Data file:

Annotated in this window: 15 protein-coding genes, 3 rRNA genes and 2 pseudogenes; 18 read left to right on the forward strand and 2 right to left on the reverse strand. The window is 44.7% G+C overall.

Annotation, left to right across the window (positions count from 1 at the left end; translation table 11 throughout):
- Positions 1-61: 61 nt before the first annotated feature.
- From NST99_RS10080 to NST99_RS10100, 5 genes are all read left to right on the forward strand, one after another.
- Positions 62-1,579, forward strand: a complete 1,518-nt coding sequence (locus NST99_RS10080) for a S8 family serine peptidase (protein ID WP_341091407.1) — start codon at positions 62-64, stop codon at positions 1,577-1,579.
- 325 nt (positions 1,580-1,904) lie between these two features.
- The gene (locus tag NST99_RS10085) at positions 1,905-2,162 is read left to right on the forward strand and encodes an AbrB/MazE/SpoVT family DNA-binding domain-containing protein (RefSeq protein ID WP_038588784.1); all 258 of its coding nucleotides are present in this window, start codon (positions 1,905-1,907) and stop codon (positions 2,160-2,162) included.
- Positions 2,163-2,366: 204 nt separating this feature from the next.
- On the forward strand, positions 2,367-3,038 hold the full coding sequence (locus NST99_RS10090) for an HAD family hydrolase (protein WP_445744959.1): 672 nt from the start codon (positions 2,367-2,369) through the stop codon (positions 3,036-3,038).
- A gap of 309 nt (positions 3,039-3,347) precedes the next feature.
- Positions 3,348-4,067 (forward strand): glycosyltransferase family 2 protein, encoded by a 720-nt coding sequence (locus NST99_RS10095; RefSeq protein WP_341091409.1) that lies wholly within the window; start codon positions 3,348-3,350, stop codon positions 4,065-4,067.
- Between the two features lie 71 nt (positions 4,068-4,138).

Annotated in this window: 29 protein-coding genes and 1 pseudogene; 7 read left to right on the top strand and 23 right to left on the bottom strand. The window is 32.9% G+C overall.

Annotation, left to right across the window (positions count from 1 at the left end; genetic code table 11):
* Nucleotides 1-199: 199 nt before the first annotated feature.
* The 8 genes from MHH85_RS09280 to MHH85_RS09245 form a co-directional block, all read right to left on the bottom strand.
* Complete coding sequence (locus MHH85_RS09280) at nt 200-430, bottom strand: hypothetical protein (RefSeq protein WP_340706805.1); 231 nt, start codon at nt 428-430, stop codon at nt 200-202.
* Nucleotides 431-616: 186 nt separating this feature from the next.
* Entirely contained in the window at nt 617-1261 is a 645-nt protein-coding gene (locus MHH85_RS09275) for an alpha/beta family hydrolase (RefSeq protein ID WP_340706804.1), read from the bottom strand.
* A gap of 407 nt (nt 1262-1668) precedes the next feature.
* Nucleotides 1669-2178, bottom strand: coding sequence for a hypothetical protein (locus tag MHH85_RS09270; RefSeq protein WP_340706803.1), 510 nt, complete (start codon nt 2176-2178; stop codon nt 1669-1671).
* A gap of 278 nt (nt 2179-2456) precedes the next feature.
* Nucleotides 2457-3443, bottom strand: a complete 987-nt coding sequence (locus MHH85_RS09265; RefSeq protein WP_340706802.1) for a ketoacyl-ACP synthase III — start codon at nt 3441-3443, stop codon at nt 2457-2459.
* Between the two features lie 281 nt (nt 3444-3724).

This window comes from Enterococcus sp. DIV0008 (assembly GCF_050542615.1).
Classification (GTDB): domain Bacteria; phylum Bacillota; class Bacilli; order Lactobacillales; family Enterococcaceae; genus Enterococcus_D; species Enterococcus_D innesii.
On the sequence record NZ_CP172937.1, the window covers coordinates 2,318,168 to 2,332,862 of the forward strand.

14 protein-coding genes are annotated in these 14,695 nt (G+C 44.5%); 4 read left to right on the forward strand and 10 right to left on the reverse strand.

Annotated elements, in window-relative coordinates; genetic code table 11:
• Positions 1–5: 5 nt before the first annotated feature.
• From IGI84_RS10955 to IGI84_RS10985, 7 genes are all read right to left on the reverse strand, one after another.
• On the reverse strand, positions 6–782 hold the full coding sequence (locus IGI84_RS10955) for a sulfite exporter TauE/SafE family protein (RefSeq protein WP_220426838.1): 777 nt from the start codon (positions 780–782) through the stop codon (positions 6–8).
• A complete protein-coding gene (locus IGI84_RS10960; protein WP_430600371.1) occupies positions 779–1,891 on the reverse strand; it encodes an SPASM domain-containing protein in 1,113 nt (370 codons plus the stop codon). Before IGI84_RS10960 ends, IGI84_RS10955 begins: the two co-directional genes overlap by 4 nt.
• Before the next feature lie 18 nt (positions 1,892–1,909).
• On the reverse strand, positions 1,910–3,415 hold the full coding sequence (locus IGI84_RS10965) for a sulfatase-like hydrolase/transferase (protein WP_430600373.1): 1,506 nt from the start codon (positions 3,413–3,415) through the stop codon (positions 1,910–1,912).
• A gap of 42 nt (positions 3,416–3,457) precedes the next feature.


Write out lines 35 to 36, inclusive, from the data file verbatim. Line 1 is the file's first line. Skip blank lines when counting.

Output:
• On the reverse strand, positions 1,910–3,415 hold the full coding sequence (locus IGI84_RS10965) for a sulfatase-like hydrolase/transferase (protein WP_430600373.1): 1,506 nt from the start codon (positions 3,413–3,415) through the stop codon (positions 1,910–1,912).
• A gap of 42 nt (positions 3,416–3,457) precedes the next feature.